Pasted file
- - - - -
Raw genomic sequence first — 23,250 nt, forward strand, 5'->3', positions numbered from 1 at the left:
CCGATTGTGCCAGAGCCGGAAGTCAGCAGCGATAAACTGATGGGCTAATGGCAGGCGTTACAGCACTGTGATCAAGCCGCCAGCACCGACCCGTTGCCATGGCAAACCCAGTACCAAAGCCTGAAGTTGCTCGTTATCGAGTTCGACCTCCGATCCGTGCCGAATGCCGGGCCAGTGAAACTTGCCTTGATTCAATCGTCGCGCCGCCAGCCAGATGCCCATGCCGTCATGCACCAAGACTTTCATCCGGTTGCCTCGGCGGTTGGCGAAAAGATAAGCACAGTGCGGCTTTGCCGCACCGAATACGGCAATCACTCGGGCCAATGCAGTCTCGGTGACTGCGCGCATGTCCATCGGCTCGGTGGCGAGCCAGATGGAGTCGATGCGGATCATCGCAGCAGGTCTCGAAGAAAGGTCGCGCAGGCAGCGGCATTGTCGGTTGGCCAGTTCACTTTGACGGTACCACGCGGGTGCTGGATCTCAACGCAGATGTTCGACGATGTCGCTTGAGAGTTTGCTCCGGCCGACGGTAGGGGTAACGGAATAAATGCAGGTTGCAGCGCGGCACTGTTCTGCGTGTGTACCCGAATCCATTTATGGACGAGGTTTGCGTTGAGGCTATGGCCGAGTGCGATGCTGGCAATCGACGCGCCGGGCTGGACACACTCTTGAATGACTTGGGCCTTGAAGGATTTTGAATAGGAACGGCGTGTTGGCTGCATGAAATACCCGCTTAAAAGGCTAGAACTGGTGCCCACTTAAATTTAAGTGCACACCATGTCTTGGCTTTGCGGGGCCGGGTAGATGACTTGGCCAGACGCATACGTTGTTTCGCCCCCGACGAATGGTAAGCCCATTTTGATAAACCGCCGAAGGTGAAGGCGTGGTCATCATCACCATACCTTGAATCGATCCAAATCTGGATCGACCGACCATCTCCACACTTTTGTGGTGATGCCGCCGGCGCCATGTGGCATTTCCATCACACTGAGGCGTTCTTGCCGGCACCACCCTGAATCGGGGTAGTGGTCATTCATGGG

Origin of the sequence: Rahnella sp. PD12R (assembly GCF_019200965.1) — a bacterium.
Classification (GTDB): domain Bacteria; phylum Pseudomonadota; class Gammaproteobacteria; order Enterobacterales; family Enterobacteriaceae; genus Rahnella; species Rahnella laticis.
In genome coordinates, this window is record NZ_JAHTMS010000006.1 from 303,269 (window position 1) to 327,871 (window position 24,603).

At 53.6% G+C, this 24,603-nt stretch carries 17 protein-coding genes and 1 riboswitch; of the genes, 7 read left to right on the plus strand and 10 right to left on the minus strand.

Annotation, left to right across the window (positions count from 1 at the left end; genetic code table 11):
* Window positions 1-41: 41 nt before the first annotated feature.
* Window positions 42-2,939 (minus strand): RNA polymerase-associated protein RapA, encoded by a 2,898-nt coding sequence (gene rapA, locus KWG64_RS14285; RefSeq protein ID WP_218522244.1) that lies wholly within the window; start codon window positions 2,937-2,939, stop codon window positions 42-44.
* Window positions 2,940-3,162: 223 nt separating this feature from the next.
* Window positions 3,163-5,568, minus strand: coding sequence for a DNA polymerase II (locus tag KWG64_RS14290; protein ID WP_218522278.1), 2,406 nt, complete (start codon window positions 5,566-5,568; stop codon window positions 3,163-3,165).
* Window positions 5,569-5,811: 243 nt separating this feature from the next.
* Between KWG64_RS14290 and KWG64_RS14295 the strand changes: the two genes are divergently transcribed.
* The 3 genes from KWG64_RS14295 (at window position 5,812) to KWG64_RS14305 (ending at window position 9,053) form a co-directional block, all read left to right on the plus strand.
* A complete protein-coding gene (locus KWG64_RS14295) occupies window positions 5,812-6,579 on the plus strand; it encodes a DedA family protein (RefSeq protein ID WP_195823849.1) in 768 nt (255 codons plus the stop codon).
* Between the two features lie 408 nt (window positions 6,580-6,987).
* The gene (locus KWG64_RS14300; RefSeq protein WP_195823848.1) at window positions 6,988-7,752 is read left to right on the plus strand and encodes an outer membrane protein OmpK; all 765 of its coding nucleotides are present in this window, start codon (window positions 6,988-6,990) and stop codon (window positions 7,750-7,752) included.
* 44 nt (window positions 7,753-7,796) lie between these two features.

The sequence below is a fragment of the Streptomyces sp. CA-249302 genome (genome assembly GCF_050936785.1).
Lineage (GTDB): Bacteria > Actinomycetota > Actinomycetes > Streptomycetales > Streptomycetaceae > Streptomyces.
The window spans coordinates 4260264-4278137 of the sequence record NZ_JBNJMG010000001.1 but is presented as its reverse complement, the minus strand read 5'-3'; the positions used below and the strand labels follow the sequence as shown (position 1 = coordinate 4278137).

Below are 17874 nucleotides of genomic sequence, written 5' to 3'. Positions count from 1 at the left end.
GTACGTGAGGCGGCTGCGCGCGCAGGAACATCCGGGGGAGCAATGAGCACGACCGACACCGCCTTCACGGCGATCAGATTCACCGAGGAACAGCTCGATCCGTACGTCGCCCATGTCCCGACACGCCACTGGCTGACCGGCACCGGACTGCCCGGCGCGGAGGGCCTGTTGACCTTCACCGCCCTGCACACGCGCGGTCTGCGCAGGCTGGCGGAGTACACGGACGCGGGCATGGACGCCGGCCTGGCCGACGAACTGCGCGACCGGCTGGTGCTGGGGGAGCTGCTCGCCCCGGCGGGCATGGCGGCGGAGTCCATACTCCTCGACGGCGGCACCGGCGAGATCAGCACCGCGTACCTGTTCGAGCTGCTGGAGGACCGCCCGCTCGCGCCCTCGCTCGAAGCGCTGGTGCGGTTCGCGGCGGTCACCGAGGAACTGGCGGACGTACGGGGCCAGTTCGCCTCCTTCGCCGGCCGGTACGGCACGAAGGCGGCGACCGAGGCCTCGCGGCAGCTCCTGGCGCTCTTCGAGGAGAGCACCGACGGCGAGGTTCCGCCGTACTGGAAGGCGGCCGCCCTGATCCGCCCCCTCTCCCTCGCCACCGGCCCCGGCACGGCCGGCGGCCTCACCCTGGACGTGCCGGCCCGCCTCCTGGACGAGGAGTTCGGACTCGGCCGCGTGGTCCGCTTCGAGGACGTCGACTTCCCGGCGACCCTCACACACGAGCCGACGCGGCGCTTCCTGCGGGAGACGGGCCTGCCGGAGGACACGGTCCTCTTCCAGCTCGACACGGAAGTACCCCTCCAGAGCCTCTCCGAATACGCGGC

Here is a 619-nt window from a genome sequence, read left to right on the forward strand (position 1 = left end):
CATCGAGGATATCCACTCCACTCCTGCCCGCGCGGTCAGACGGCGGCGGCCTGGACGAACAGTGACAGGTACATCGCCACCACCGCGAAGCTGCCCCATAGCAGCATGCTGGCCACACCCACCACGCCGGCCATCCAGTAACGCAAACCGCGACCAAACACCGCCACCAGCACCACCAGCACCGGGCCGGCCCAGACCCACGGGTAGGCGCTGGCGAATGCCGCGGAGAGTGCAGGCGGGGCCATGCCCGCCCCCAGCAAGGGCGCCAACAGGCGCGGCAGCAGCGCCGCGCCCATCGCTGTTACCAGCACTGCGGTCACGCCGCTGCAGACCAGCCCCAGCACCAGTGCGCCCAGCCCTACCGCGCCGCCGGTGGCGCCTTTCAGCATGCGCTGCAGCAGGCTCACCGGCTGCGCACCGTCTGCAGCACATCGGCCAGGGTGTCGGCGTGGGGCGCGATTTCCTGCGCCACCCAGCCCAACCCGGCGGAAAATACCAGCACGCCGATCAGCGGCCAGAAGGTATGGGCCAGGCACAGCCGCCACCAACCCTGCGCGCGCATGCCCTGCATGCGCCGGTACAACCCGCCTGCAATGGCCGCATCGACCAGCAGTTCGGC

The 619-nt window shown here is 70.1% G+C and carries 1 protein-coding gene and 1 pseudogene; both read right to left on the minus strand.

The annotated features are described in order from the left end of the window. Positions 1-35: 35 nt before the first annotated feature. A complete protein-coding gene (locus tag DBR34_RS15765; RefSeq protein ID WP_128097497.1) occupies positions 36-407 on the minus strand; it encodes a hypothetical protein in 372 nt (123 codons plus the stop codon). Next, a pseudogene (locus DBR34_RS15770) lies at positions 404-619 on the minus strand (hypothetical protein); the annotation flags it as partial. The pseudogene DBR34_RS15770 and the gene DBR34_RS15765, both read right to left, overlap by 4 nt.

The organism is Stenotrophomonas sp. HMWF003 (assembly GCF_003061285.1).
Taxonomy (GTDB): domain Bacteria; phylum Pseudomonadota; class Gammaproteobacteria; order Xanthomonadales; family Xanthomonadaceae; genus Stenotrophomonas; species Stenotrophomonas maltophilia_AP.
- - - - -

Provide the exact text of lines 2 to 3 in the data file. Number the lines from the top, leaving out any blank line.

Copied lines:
CCGATTGTGCCAGAGCCGGAAGTCAGCAGCGATAAACTGATGGGCTAATGGCAGGCGTTACAGCACTGTGATCAAGCCGCCAGCACCGACCCGTTGCCATGGCAAACCCAGTACCAAAGCCTGAAGTTGCTCGTTATCGAGTTCGACCTCCGATCCGTGCCGAATGCCGGGCCAGTGAAACTTGCCTTGATTCAATCGTCGCGCCGCCAGCCAGATGCCCATGCCGTCATGCACCAAGACTTTCATCCGGTTGCCTCGGCGGTTGGCGAAAAGATAAGCACAGTGCGGCTTTGCCGCACCGAATACGGCAATCACTCGGGCCAATGCAGTCTCGGTGACTGCGCGCATGTCCATCGGCTCGGTGGCGAGCCAGATGGAGTCGATGCGGATCATCGCAGCAGGTCTCGAAGAAAGGTCGCGCAGGCAGCGGCATTGTCGGTTGGCCAGTTCACTTTGACGGTACCACGCGGGTGCTGGATCTCAACGCAGATGTTCGACGATGTCGCTTGAGAGTTTGCTCCGGCCGACGGTAGGGGTAACGGAATAAATGCAGGTTGCAGCGCGGCACTGTTCTGCGTGTGTACCCGAATCCATTTATGGACGAGGTTTGCGTTGAGGCTATGGCCGAGTGCGATGCTGGCAATCGACGCGCCGGGCTGGACACACTCTTGAATGACTTGGGCCTTGAAGGATTTTGAATAGGAACGGCGTGTTGGCTGCATGAAATACCCGCTTAAAAGGCTAGAACTGGTGCCCACTTAAATTTAAGTGCACACCATGTCTTGGCTTTGCGGGGCCGGGTAGATGACTTGGCCAGACGCATACGTTGTTTCGCCCCCGACGAATGGTAAGCCCATTTTGATAAACCGCCGAAGGTGAAGGCGTGGTCATCATCACCATACCTTGAATCGATCCAAATCTGGATCGACCGACCATCTCCACACTTTTGTGGTGATGCCGCCGGCGCCATGTGGCATTTCCATCACACTGAGGCGTTCTTGCCGGCACCACCCTGAATCGGGGTAGTGGTCATTCATGGG

Origin of the sequence: Rahnella sp. PD12R (assembly GCF_019200965.1) — a bacterium.